Thursday, October 27, 2016

Review: Be Light Like a Bird

Summary: After the death of her father, twelve-year-old Wren finds her life thrown into upheaval. And when her mother decides to pack up the car and forces Wren to leave the only home she's ever known, the family grows even more fractured. As she and her mother struggle to build a new life, Wren must tackle issues with the environment, peer pressure, and bullying. More than that, she must cope with the difficulty of forgiving those who don't deserve it as she discovers what it means to be a family and the secrets and lies that can tear one apart. -- Capstone

While I always seem to enjoy a good middle grade novel, I find that I don't read them near as much as I'd like. So when Monika Schroder asked me if I would like to review her latest novel BE LIGHT LIKE A BIRD, I jumped at the chance. This novel seemed to epitomize everything I love about middle grade books. It's a sweet coming-of-age story about a young girl who is trying to cope with the loss of her father.

BE LIGHT LIKE A BIRD tells the story of Wren, a twelve year old girl whose father has recently died in an airplane accident. Naturally her life is turned upside down, but things get even worse when her mother decides to pack them up and move... and move again... and move again. Wren's relationship with her mother begins to feel the stress of their lives, and Wren finds comfort in a rather odd (and sad) way. She buries the dead animals that she finds on the road.

When Wren and her mother finally settle in Michigan's Upper Peninsula, Wren finds herself in a new school with no real friends. She finds a sanctuary in a Pete's Pond, a place where she can watch and draw birds -- a hobby she used to do with her father. Unfortunately, Pete's Pond is scheduled to become a landfill. When Wren is assigned a school project, she teams up with Theo, another boy who doesn't have many friends. Together, they fight to save Pete's Pond and its wildlife from destruction. In the process, Wren learns some important lessons about life and family... and she begins the path towards healing!

I really enjoyed BE LIGHT LIKE A BIRD! The story is incredibly sweet and entertaining, yet it also managed to delve into some important issues for middle grade readers. Wren was a wonderful character who touched my heart, and I loved seeing how much she matured by the end of the story. I also really appreciated that this novel explored the difficult issues of grief and bullying while also leaving readers with a sense of hope. There are just so many things to like about this story.

I truly loved how this book explored the theme of grief. I would hope that some young readers would find comfort (or at least relate) a bit to Wren. The grief she was experiencing at the beginning of the novel almost broke my heart. She was burying dead animals for some sort of closure, for goodness sake! But I also liked how the author showed how grief manifested in Wren's mom. I think it was a great message to show that everyone deals with loss differently. And that we don't always understand the reasons why a person acts the way they do.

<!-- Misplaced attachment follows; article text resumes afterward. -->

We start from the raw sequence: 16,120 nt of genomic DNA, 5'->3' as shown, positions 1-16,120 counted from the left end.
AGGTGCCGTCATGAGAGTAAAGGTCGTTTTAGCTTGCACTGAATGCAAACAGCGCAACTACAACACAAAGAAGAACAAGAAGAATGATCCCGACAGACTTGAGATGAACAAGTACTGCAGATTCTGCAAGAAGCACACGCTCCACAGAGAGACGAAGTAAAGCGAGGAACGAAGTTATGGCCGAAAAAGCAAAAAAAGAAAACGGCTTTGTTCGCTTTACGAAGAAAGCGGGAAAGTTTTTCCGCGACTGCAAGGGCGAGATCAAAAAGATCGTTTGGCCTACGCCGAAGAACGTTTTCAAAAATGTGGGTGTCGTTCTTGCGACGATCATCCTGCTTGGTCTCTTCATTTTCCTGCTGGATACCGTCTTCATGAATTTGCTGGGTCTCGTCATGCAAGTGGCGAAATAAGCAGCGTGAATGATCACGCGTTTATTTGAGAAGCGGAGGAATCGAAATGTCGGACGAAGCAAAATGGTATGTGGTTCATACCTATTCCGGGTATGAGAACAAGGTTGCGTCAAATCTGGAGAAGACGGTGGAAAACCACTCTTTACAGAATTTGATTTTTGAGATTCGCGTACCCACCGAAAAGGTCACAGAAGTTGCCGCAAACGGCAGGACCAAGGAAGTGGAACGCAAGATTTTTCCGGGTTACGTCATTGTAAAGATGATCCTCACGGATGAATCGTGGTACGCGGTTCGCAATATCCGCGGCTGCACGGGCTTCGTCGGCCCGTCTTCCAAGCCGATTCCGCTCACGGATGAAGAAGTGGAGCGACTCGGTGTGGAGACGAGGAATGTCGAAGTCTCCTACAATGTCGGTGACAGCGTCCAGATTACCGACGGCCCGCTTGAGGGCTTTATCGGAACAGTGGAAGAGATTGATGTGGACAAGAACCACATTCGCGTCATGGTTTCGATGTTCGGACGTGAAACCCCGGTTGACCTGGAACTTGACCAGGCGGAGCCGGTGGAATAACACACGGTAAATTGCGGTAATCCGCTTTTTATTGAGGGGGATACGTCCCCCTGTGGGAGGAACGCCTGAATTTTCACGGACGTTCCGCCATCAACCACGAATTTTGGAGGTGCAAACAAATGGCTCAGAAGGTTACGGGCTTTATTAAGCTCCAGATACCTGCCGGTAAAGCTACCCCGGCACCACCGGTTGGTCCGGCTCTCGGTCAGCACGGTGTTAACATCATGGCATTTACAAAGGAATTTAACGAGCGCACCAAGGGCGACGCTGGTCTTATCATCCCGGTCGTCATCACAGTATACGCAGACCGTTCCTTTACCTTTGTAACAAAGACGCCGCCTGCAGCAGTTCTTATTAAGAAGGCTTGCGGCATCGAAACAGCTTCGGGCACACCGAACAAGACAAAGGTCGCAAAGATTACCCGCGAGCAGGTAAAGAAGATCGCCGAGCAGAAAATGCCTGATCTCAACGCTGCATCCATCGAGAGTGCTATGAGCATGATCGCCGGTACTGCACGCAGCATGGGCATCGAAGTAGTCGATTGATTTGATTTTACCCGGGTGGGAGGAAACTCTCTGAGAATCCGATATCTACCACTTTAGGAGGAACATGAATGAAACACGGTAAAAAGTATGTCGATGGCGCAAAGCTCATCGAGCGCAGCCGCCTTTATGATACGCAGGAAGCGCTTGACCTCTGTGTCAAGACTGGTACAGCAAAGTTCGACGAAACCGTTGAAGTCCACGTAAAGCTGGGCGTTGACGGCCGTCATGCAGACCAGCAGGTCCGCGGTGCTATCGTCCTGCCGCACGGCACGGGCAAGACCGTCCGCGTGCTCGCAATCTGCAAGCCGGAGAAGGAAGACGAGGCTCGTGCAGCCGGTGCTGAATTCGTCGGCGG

Another wonderful thing about this novel was how it explored the ideas of family and friendship. Wren was definitely feeling alone after the loss of her father and her mother's strange behavior, and her attempts to fit in with the popular girls at school didn't help matter. However, she found a friend in Theo, a boy who lived with his father because his mom died when he was younger. These two learned to trust and find comfort in each other, and I loved how their friendship was depicted.

Finally, I appreciated that the author chose to tell a side story that dealt with the environment and conservation. Not only were these important topics for a middle grade book, but I loved how Wren and Theo decided actually do something about the destruction of Pete's Pond. They worked together to bring this issue to the attention of their townspeople and politicians... and actually ended up making a difference!

As much as I enjoyed BE LIGHT LIKE A BIRD, I have to say that it was a little predictable; however, that didn't bother me at all. It's important to keep in mind that the novel was written for middle grade readers -- not discerning adults. It's supposed to have a happy ending with most things being resolved; and I have to say that if things didn't work out for Wren, I would have been disappointed.

I highly recommended BE LIGHT LIKE A BIRD for book clubs and the classroom. There is a discussion guide available with twelve thought-provoking questions. Some of the themes you might want to explore include grief, loss, new starts, friendship, family, environmental concerns, action, closure, and forgiveness.

Overall, BE LIGHT LIKE A BIRD is a wonderful middle grade novel. Highly recommended!

Thanks to the author for providing a review copy of this novel.


bermudaonion said...

I think predictable is fine in a middle grade story because it's probably not all that predictable for its target audience. This book sounds really good.

Kate Unger said...

I just got this book from Monika last week. I'm glad you liked it. I should be able to get to it soon.